What Bike?

Discussion in 'Touring and Adventure Cycling' started by GmanUK65, 15 Jul 2018.

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  1. HobbesOnTour

    HobbesOnTour Über Member

    Location:
    The Netherlands
    Personally, I think that's too expensive just for practising or figuring things out.
    I know someone who'd say "It's very easy to go broke saving money!".
    It's also heavy for what you're getting 3,4 kg.

    Good advice to look at backpacker's sites.
    Look for someone local, second hand tent. Get them to pitch it out for you, go through all the things to watch out for.
    Seriously, I wouldn't consider anything over 35-40 quid.
     
    Serge likes this.
  2. OP
    OP
    GmanUK65

    GmanUK65 Senior Member

    Yeah, I was thinking of the weight. Cannot find much with 2 doors, I suppose second hand market it may have to be
     
  3. HobbesOnTour

    HobbesOnTour Über Member

    Location:
    The Netherlands
    I have a coleman Coastline tent. 3 man ^_^
    It's heavy, but strong. A tunnel tent design means it goes up easy all in one, needs to be pegged out and has one door.
    It's very roomy inside with zero condensation in the winter.
    I brought it to Spain and back. It's done the Rhine, Austria, Italy, and large parts of Belgium, France & Holland.
    Because a pole snapped (fibreglass) Amazon took it back(!) and sent me a whole new tent!
    The new one is hardly used.
    I love it, but upgraded when I started doing more winter camping. The vestibule is quite exposed for cooking in poor weather.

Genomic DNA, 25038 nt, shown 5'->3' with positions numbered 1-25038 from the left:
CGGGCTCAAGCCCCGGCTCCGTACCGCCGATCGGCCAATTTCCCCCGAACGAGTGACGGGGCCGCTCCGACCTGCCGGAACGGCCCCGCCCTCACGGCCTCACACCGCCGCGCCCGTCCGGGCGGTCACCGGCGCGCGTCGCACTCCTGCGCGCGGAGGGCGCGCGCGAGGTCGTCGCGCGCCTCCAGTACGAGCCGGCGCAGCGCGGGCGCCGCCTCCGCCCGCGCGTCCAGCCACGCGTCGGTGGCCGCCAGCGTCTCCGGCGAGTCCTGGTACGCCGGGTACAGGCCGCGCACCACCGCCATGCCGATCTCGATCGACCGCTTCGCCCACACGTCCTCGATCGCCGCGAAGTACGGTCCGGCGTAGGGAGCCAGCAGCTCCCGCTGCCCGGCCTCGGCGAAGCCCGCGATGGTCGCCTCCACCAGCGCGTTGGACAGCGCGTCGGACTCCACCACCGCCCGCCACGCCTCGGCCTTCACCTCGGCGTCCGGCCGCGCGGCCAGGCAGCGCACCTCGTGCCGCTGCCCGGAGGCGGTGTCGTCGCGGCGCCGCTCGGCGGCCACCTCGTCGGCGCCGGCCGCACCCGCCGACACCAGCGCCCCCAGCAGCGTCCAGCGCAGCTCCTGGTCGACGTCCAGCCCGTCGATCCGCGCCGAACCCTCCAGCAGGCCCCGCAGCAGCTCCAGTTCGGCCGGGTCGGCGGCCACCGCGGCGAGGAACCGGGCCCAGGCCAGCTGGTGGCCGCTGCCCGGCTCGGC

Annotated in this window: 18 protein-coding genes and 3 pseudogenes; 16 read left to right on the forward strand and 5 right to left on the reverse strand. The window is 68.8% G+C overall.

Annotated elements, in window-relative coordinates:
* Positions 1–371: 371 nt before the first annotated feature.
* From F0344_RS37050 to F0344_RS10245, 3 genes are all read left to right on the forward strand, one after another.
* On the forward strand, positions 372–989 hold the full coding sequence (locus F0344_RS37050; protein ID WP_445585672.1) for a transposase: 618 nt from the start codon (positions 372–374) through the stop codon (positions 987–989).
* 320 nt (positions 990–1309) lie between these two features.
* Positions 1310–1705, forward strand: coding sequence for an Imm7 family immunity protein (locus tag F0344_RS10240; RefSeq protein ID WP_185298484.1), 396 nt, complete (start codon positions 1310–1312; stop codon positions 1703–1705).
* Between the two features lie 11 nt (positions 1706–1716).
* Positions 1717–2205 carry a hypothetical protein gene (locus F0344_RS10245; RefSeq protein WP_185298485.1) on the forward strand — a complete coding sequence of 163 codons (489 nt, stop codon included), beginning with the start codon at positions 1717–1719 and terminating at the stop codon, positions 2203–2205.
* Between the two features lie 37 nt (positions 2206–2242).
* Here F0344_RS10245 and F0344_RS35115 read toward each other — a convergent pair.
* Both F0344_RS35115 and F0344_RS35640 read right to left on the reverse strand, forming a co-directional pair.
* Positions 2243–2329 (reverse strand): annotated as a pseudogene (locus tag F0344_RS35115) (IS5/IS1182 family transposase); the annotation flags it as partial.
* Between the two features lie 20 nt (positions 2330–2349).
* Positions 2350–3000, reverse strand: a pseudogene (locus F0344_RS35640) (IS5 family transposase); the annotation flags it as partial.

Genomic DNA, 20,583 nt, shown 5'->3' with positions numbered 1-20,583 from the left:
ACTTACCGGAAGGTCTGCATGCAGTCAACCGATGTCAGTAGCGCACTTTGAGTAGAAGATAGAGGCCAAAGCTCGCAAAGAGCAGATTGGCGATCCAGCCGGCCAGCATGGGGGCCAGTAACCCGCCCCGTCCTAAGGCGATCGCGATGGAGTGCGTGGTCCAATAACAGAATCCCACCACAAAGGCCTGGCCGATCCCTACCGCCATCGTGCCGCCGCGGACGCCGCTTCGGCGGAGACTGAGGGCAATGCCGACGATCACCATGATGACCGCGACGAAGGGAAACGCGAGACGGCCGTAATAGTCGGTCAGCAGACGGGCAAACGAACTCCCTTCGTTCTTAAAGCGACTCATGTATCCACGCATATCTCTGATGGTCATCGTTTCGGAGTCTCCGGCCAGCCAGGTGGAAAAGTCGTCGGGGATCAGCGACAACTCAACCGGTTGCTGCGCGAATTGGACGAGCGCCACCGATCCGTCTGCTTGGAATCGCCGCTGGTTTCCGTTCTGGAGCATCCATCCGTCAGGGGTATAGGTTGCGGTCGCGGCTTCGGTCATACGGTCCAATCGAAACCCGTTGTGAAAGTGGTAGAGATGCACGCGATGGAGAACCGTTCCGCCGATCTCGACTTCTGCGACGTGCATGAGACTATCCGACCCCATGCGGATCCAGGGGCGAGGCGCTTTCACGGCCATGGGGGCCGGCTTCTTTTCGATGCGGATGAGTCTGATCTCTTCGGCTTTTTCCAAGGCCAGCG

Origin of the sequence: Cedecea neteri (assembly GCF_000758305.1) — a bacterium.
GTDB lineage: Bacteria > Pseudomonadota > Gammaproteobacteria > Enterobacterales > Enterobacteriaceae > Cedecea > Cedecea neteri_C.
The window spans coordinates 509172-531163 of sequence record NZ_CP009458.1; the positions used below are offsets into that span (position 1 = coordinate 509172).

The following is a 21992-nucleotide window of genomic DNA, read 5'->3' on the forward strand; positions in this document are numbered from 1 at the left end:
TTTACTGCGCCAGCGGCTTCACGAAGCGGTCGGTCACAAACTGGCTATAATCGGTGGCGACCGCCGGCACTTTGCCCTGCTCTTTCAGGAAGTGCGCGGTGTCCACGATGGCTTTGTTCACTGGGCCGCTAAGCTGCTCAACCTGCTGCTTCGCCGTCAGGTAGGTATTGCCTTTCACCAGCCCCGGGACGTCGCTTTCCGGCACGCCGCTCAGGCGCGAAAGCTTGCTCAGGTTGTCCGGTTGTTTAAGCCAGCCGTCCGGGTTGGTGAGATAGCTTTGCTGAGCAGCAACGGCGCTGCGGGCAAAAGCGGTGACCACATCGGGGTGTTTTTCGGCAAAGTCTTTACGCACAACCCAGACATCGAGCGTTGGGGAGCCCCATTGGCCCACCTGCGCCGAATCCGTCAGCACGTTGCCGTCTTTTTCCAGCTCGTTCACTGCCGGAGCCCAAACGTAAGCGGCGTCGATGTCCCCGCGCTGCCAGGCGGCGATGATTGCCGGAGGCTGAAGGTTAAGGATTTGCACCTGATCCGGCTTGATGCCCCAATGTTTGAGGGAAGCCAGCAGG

It's yours (along with an extra set of poles) if you want it - gratis.
    All you have to do is to figure out how to have it sent to you. I'm in Holland. (You're paying for the postage!)
    Use it as a try-out tent, or use it as your big trip tent. If you get another tent, then pass it on to someone else.
     
  4. Serge

    Serge Über Member

    Location:
    Nuneaton
    Damn, you are just too nice! If I ever end up doing a tour through Holland, I'm going to hunt you down and buy you a pint.
     
  5. HobbesOnTour

    HobbesOnTour Über Member

    Location:
    The Netherlands
    Ah, you have to build your bike first ^_^

    I'm in the middle of a big clear out. Loads of stuff going to good homes.
    I had no idea what I was doing when I bought that tent, but it never let me down.

    If Gman doesn't want it, you're welcome to it. T'would be a great thing for you and the little domino champion - you'd even fit the girlfriend in there too!
    Plus, it's give you some wiggle room on the old credit card! :tongue:
     
  6. OP
    OP
    GmanUK65

    GmanUK65 Senior Member

    Thank you very much mate, greatly appreciated. Find out how much it will cost in postage and I will transfer the money across before you send it. I will give you my address details when I transfer the money. Changing the subject, I received my bike yesterday
     
    raleighnut likes this.
  7. Serge

    Serge Über Member

    Location:
    Nuneaton
    Brilliant. Lots of photos please, it's the law.
     
    raleighnut likes this.
  8. OP
    OP
    GmanUK65

    GmanUK65 Senior Member

    IMG_20180813_153445.jpg IMG_20180813_144034.jpg IMG_20180813_144034.jpg IMG_20180813_144119.jpg IMG_20180813_153445.jpg